Prospective study on the use of hydrogen peroxide as an emetic agent in dogs | Dr. Alicia Niedzwecki | VETgirl Veterinary Continuing Education Podcasts
In this VETgirl online veterinary continuing education podcast, we interview Dr. Alicia Niedzwecki, DACVECC, on a recent study that she performed entitled Effect of oral 3% hydrogen peroxide used as an emetic on the gastroduodenal mucosa of healthy dogs. In this study, Dr. Niedzwecki performed a prospective study aimed to investigate the effects of 3% hydrogen peroxide on the gastrointestinal mucosa in healthy dogs when ingested in amounts we routinely use for emesis induction. What’d they find? Maybe we shouldn’t be using hydrogen peroxide in our veterinary poisoned canine patients after all, as evidence of esophagitis, gastritis and gastric ulceration can be seen. This study supports that hydrogen peroxide is not as benign as perhaps we once thought. While the authors’ take away from this study was that the use of hydrogen peroxide shouldn’t be recommended for at-home use in pet owners unless the benefits outweigh the risks, the toxicologist in me is going to take a little bit of a different take on it. VETgirl will likely still use it as an emetic agent (again, only in dogs), but now I’m going to add on gastric protectants and antacids for 1-2 weeks post-administration of hydrogen peroxide.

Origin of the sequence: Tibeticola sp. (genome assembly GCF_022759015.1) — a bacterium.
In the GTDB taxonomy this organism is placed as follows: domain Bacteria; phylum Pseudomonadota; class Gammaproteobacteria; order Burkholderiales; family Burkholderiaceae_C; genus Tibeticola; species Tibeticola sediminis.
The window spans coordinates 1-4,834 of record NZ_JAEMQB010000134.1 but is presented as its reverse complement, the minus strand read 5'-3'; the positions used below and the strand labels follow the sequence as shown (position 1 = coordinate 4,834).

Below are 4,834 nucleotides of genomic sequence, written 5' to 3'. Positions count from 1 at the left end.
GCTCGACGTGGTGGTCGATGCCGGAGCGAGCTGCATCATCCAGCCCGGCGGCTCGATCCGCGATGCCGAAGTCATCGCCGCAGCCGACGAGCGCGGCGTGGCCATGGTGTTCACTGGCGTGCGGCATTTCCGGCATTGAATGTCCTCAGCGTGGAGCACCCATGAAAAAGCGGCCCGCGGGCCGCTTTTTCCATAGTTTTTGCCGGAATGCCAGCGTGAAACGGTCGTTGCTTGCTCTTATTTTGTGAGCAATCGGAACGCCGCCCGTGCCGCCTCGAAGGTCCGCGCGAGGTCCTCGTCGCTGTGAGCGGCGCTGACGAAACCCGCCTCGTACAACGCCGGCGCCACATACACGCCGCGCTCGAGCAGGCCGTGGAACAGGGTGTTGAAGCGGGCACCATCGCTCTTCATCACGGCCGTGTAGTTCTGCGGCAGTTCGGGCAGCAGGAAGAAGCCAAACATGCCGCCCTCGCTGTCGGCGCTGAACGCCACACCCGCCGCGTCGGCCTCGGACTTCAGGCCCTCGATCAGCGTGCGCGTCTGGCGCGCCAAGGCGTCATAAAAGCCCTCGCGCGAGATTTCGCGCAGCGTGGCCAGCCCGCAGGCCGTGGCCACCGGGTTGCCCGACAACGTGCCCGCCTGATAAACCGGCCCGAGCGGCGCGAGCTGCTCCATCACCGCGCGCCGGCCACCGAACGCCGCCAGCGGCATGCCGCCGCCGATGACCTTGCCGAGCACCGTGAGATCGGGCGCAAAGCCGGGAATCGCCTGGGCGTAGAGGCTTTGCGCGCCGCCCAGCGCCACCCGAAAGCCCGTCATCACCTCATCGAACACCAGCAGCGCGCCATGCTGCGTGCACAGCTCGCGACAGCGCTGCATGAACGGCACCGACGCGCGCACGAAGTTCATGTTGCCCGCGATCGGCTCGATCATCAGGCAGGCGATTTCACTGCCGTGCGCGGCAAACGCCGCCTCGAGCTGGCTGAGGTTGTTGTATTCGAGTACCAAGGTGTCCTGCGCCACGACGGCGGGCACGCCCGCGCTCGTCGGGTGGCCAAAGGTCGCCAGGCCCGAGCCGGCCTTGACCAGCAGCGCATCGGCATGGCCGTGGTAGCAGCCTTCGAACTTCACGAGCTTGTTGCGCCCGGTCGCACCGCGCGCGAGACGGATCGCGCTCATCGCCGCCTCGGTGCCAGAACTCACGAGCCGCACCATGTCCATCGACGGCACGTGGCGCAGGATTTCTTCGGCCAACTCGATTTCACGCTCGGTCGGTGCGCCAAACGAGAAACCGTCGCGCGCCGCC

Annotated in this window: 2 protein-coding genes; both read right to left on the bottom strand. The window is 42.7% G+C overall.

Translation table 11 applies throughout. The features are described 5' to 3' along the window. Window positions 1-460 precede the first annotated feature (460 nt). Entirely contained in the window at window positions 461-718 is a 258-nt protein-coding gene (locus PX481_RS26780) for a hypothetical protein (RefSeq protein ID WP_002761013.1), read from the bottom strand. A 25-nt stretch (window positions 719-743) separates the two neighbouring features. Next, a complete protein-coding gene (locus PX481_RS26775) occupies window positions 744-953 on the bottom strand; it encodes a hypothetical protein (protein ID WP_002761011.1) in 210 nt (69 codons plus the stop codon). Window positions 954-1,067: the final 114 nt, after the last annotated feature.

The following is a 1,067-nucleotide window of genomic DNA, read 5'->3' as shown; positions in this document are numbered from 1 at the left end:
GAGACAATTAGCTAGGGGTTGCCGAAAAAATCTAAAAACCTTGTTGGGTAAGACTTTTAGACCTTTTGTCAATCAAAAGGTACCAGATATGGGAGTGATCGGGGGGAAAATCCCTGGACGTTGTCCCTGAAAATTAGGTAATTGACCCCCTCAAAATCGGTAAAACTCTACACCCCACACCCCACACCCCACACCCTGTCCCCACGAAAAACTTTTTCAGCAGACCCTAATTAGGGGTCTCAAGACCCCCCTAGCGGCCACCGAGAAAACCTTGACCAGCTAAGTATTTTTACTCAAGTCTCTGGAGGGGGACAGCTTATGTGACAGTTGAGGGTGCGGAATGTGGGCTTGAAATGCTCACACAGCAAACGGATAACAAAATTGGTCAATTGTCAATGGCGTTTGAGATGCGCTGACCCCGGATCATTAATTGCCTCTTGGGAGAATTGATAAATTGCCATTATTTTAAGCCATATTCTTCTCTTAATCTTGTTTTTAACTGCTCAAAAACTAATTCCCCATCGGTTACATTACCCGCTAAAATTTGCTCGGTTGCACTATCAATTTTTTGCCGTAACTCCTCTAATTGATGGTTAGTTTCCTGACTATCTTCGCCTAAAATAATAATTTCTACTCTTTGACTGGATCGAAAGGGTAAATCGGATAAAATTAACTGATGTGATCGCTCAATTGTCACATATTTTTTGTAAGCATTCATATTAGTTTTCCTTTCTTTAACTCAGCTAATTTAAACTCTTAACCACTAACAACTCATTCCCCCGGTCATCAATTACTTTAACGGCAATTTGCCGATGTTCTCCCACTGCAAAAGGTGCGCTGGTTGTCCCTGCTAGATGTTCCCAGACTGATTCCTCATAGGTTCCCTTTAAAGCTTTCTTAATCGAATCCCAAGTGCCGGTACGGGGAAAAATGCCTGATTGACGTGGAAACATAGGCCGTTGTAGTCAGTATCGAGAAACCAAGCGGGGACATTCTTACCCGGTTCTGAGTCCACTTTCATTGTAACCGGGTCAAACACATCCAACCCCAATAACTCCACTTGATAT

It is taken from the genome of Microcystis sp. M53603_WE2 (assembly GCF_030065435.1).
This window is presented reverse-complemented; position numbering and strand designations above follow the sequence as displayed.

Keep in mind that if a poisoned dog cannot be presented in a timely fashion to a veterinary clinic that can administer apomorphine, and if the substance ingested is too dangerous to treat supportively, then the recommendation for hydrogen peroxide administration can be made, but the pet owner should be warned of the gastrointestinal consequences that can arise. Special consideration should be made for patients with known preexisting gastrointestinal disease before recommending emesis induction with hydrogen peroxide. When in doubt, contact the ASPCA Animal Poison Control Center for life-saving advice!
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